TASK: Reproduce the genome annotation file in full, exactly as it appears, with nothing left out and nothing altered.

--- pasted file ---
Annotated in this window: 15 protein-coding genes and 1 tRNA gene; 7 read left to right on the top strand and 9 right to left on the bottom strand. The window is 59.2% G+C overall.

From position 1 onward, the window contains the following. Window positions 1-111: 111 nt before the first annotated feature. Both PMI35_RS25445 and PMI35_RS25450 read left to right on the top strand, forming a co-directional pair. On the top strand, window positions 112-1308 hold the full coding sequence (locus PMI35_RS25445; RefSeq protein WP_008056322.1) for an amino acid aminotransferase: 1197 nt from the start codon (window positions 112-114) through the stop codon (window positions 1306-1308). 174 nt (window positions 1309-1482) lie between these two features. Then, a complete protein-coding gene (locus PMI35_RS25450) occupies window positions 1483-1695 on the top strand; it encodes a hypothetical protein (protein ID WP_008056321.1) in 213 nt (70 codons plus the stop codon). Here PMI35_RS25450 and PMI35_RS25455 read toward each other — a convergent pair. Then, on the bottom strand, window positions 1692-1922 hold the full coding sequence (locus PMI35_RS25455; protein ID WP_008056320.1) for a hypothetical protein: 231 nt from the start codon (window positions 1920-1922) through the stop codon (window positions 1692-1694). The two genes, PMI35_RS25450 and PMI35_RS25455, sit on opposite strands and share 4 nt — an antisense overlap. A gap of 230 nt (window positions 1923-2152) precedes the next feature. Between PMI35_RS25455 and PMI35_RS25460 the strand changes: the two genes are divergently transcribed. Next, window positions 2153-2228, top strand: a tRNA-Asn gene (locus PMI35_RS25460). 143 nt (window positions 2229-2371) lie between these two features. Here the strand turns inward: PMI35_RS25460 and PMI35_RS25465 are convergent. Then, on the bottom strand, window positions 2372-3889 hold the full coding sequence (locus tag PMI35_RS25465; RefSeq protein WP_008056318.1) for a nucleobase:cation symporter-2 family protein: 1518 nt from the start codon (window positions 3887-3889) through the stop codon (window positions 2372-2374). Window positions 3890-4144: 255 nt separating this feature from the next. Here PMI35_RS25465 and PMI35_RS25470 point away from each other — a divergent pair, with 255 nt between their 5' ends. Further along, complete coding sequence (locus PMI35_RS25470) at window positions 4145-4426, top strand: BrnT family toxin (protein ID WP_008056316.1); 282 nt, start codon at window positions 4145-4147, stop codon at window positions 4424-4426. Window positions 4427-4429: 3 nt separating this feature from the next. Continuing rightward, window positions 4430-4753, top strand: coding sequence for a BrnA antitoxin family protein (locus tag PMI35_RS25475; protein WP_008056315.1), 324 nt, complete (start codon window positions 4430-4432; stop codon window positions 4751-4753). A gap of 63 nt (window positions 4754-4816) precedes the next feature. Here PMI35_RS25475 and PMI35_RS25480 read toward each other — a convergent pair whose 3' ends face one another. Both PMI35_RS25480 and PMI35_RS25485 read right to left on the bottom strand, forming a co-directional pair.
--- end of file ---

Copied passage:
Annotated in this window: 15 protein-coding genes and 1 tRNA gene; 7 read left to right on the top strand and 9 right to left on the bottom strand. The window is 59.2% G+C overall.

From position 1 onward, the window contains the following. Window positions 1-111: 111 nt before the first annotated feature. Both PMI35_RS25445 and PMI35_RS25450 read left to right on the top strand, forming a co-directional pair. On the top strand, window positions 112-1308 hold the full coding sequence (locus PMI35_RS25445; RefSeq protein WP_008056322.1) for an amino acid aminotransferase: 1197 nt from the start codon (window positions 112-114) through the stop codon (window positions 1306-1308). 174 nt (window positions 1309-1482) lie between these two features. Then, a complete protein-coding gene (locus PMI35_RS25450) occupies window positions 1483-1695 on the top strand; it encodes a hypothetical protein (protein ID WP_008056321.1) in 213 nt (70 codons plus the stop codon). Here PMI35_RS25450 and PMI35_RS25455 read toward each other — a convergent pair. Then, on the bottom strand, window positions 1692-1922 hold the full coding sequence (locus PMI35_RS25455; protein ID WP_008056320.1) for a hypothetical protein: 231 nt from the start codon (window positions 1920-1922) through the stop codon (window positions 1692-1694). The two genes, PMI35_RS25450 and PMI35_RS25455, sit on opposite strands and share 4 nt — an antisense overlap. A gap of 230 nt (window positions 1923-2152) precedes the next feature. Between PMI35_RS25455 and PMI35_RS25460 the strand changes: the two genes are divergently transcribed. Next, window positions 2153-2228, top strand: a tRNA-Asn gene (locus PMI35_RS25460). 143 nt (window positions 2229-2371) lie between these two features. Here the strand turns inward: PMI35_RS25460 and PMI35_RS25465 are convergent. Then, on the bottom strand, window positions 2372-3889 hold the full coding sequence (locus tag PMI35_RS25465; RefSeq protein WP_008056318.1) for a nucleobase:cation symporter-2 family protein: 1518 nt from the start codon (window positions 3887-3889) through the stop codon (window positions 2372-2374). Window positions 3890-4144: 255 nt separating this feature from the next. Here PMI35_RS25465 and PMI35_RS25470 point away from each other — a divergent pair, with 255 nt between their 5' ends. Further along, complete coding sequence (locus PMI35_RS25470) at window positions 4145-4426, top strand: BrnT family toxin (protein ID WP_008056316.1); 282 nt, start codon at window positions 4145-4147, stop codon at window positions 4424-4426. Window positions 4427-4429: 3 nt separating this feature from the next. Continuing rightward, window positions 4430-4753, top strand: coding sequence for a BrnA antitoxin family protein (locus tag PMI35_RS25475; protein WP_008056315.1), 324 nt, complete (start codon window positions 4430-4432; stop codon window positions 4751-4753). A gap of 63 nt (window positions 4754-4816) precedes the next feature. Here PMI35_RS25475 and PMI35_RS25480 read toward each other — a convergent pair whose 3' ends face one another. Both PMI35_RS25480 and PMI35_RS25485 read right to left on the bottom strand, forming a co-directional pair.